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Benerd graduate student creates guide to help home school students with moderate to severe disabilities

Angie Arnaiz

Benerd graduate student Angie Arnaiz created guides to help home school students with moderate to severe disabilities.

Apr 23, 2020
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Angie Arnaiz’s passion for helping students with moderate to severe disabilities prompts her to seek solutions. Her most recent effort went viral.

Arnaiz, a 2018 education graduate, is six units from earning her master’s degree at Pacific. She teaches special education at Franklin High School in the Stockton Unified School District.

When SUSD announced on March 13 that it would shut down due to the coronavirus (COVID-19) outbreak, Arnaiz was concerned about her students and the extra work that would be placed on parents and guardians. 

“This was not a situation where you can go to Google Classroom and teach,” said the Lodi resident and Tokay High School graduate. “Some of my students do not talk and a few had just received AC (alternative communications) devices. I had to do something to help them.”

Arnaiz started looking for resources that could equip parents and students with strategies, resources, communication skills and more. The idea was to give families solution-based approaches.

“At first, I was looking to put a few links together,” she said. “As things developed, I realized this could be a resource that could help guide many needs.”

Arnaiz also sought to include information specific to the pandemic and the safety of vulnerable students. Her resources include a sample curriculum, vocational skills, sample daily schedules and communication tips. The result was a multi-page guide that Arnaiz worked on “over the course of one weekend.” She made sure it got into the hands of parents or guardians — and then things took off.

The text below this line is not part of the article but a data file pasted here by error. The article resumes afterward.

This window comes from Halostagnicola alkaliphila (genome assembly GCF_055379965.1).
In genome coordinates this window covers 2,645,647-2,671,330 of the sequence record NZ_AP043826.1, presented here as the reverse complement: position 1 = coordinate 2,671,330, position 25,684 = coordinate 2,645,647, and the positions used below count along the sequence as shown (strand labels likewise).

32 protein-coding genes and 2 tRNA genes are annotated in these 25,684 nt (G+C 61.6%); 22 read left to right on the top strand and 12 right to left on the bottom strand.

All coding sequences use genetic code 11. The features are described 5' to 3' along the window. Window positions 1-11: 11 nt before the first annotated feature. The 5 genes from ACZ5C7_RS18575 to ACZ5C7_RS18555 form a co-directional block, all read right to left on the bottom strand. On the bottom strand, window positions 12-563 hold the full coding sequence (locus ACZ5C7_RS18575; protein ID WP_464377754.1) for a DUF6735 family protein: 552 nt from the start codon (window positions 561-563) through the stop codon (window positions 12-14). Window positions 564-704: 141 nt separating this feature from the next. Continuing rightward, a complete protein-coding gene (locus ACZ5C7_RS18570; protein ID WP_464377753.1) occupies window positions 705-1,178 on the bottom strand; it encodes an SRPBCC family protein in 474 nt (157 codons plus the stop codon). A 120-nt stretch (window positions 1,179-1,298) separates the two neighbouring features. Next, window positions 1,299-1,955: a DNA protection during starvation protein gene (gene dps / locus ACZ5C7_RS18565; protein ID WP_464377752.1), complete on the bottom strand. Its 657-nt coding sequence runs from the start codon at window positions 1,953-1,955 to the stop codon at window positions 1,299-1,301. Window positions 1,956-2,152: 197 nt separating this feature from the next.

Stockton Unified officials learned of the guide and distributed it to all of the district’s moderate-severe special education teachers. Some teachers shared it with colleagues from other districts. Benerd College alumni shared the guide throughout California.

“Angie exemplifies what our special education program is about. Nothing she does surprises me because she is so dedicated to this profession,” said Dr. Christina Rusk, program lead special education and assistant professor. “Angie is the absolute model of what you want to see out of a teacher entering the profession.”

Arnaiz is “beyond shocked” that her guide became a sought-after resource.

“I put it on my Facebook page and maybe told 20 people originally,” she said. “I did not expect it to sort of go viral.”

Added Dr. Rusk: “Her work is probably in the hands of up to 1,500 people at this point. It is so well done and so intuitive. Even though there is so much information, Angie did it in a manner that is easy to follow and understand.”

What is next? Arnaiz realizes her guide is heavy with content tailored to high school students. She plans to adapt it to be more useful for younger students.

“I also will try to keep links and information updated as much as possible,” she said.

Arnaiz said her personal experience with being home-schooled (through ninth grade) has an impact on her approach.

“I remember times when my mother would get frustrated home-schooling me,” she said. “I wanted to make sure this guide would be helpful for others. Home schooling can be difficult, especially for people who have not done it before or feel forced into it. It pleases me to help people.”

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